The Atlanta region is kicking butt with walkable urban developments

posted on June 24, 2015 12:25pm

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A new report in a series on developments in walkable urban places – referred to as “WalkUPs” – focuses on Michigan, but it contains an interesting graph that combines data from metro regions in that state with that from previous reports on Washington DC, Atlanta, and Boston. 

The studies are showing a shift away from car-centric development patterns that dominated development in US metros during the latter half of the 20th century, and a trend toward building new offices, retail and residential in walkable places. The graph above provides a good comparison between the regions – and it also shows that the trend in Metro Atlanta is actually stronger than in the other metros.

A full 50 percent of new properties developed in the Atlanta region from 2009-2014 happened in walkable urban places, which is not only a higher amount than what’s happening in the other regions as charted here, it also shows a much bigger jump between that time period versus what was happening in 1992-2000, when the Atlanta region was really lagging behind and producing a lot of new construction in sprawling patterns

The studies are showing a shift away from car-centric development patterns that dominated development in US metros during the latter half of the 20th century.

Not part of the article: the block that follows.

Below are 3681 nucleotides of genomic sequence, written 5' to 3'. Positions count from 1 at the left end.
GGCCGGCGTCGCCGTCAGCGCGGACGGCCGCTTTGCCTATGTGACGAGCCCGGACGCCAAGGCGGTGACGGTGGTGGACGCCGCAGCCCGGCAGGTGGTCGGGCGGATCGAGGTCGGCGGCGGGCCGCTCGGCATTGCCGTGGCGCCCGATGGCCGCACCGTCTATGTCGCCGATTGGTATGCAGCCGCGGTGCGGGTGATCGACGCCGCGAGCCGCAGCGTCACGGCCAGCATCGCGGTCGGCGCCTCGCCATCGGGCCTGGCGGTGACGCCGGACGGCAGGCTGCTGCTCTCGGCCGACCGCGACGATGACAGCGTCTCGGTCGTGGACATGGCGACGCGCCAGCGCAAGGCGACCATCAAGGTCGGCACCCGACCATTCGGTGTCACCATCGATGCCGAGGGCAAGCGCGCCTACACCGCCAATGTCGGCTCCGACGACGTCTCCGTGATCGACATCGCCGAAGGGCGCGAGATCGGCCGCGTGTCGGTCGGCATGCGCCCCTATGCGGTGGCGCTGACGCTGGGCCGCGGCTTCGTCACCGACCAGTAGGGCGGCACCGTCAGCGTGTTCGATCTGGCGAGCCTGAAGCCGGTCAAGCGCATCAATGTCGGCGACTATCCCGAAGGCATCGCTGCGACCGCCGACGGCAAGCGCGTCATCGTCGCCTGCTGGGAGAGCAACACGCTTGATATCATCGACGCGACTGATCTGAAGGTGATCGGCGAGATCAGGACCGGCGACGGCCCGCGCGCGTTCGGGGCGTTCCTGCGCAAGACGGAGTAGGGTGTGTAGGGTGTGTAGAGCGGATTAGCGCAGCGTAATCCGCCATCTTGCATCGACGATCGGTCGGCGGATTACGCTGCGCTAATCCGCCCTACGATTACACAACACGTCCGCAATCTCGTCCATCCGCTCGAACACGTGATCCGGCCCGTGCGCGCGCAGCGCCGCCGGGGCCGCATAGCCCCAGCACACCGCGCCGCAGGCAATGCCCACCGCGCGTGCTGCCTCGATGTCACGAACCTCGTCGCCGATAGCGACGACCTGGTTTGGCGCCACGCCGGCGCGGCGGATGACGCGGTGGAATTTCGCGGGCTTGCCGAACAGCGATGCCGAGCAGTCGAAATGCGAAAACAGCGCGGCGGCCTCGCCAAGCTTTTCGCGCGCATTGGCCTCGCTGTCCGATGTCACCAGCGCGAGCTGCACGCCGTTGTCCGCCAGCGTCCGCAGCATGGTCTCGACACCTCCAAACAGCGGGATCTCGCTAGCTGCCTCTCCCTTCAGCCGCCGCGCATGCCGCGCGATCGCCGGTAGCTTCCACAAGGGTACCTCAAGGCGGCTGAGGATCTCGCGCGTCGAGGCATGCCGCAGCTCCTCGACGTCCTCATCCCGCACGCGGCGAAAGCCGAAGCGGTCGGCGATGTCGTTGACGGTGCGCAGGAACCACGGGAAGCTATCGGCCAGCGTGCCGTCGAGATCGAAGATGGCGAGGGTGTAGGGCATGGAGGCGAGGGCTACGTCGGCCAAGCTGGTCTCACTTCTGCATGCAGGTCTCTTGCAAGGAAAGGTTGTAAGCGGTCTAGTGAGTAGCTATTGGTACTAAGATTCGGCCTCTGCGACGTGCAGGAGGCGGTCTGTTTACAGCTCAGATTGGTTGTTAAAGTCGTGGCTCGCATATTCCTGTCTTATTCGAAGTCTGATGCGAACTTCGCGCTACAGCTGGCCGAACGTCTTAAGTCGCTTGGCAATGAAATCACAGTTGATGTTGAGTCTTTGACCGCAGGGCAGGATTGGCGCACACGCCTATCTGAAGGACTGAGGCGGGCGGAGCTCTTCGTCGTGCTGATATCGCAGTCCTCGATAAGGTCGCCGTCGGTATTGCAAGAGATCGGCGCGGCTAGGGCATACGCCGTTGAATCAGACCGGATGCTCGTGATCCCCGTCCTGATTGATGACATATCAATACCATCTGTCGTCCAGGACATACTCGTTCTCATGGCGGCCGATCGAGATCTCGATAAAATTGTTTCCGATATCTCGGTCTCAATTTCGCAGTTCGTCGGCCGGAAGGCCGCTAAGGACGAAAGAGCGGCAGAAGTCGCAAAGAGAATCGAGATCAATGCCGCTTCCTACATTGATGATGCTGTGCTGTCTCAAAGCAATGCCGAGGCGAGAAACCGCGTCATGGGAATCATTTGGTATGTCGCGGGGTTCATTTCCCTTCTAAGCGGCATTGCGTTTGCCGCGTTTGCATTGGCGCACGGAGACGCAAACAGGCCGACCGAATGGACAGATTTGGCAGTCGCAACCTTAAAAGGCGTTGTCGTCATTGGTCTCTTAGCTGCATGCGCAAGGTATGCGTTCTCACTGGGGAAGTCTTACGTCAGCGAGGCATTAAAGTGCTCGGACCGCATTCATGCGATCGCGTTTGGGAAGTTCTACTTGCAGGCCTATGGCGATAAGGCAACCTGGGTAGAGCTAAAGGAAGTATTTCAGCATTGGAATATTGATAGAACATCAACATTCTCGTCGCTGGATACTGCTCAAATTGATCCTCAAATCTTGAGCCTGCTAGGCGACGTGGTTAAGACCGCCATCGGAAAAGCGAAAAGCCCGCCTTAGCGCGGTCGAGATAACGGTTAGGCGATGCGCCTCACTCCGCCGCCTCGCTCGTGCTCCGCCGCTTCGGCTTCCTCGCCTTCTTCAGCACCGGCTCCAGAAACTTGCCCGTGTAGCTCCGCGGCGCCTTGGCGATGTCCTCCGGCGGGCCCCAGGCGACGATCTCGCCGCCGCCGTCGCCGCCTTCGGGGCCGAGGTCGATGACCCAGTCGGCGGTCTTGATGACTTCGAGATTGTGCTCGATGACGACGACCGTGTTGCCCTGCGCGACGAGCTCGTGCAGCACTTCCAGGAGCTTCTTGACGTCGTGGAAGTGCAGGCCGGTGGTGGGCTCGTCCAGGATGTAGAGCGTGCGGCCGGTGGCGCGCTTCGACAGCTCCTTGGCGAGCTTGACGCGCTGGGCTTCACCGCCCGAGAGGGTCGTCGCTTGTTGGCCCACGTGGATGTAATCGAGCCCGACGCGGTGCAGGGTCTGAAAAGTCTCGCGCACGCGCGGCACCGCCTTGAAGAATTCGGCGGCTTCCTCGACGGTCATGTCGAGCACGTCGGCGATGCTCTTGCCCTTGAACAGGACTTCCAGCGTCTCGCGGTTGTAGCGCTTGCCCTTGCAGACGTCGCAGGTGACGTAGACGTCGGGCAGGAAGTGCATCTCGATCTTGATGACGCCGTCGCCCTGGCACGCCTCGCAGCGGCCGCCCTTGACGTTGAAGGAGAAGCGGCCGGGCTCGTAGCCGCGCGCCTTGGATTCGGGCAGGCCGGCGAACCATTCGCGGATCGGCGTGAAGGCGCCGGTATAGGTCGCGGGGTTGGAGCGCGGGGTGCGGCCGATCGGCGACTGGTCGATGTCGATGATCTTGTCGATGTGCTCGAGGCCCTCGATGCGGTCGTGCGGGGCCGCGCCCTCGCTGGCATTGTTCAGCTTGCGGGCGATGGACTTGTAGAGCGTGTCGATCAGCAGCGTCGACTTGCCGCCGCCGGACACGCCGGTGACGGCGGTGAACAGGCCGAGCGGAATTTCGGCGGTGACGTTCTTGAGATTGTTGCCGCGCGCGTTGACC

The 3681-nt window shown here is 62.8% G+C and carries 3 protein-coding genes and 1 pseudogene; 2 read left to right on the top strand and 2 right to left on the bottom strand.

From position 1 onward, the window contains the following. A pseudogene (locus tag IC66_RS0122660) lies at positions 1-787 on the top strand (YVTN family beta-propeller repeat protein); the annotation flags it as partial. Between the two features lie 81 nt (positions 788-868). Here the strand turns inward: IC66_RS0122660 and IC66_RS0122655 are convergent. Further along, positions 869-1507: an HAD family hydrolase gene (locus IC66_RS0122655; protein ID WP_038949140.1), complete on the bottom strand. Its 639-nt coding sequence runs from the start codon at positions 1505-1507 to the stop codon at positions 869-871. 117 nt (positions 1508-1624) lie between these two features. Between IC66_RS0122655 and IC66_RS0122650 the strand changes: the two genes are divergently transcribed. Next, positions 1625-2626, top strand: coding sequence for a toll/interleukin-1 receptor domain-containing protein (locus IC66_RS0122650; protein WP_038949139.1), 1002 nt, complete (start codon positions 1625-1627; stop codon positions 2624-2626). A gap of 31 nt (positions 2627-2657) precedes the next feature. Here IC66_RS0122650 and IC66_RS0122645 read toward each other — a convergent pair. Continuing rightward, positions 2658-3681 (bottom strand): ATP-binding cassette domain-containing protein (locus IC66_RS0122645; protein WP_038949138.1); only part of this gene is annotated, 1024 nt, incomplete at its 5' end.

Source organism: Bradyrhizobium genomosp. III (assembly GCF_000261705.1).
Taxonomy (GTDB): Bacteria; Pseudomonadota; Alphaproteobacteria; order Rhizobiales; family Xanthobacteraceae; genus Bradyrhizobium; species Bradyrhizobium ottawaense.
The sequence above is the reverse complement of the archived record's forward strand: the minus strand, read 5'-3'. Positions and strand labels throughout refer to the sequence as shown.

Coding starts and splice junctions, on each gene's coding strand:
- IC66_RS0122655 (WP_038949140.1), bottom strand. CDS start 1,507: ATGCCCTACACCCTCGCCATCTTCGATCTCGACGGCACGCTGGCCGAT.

If you haven’t seen the report on the Atlanta region from 2013, it’s well worth a look: The WalkUP Wake-Up Call: Atlanta. Here are a couple of highlight quotes from it – the first one explores the big boost in new office spaces in the region being built in walkable urban spaces:

“Only 19 percent of the office space delivered in the 1990s cycle was built in then-Established WalkUPs. This increased to 31 percent in the 2000s and to 50 percent in the current cycle that started in 2009″

The report also shows the connection between these new developments in WalkUPS and public-transit access:

“Within both Established and Emerging WalkUPs, the vast majority of recent development has gone to those areas that are served by MARTA
rail. In the current 2009-2013 real estate cycle, 73 percent of development in Established WalkUPs went to the MARTA-served places. Even more dramatic, 85 percent of development in Emerging WalkUPs went to places with rail transit.”

But wait! You also get…

But of course this data on new developments doesn’t even tell the whole story because there’s also a trend happening in the absorption of empty office space in Atlanta’s walkable intown area’s that are near transit. Just this week we have news that Coke is moving another 500 employees from suburbs to existing offices in Downtown Atlanta – this comes on top of another recent shift that saw Coke relocating 2,000 workers to the downtown locations.

About that 1992-2000 period

We should always temper this kind of exciting info with the realization of what happened in the 1990s. That was a period when the Atlanta region, by some accounts, was sprawling outward in its development at a faster rate than any urbanized place in history. So we have a heavy load of non-walkable places that were built prior to this current trend that are weighing us down as a region. Undoing job sprawl and building better new developments, bit by bit, is a good thing. But we have a major sprawl handicap that we’re working under.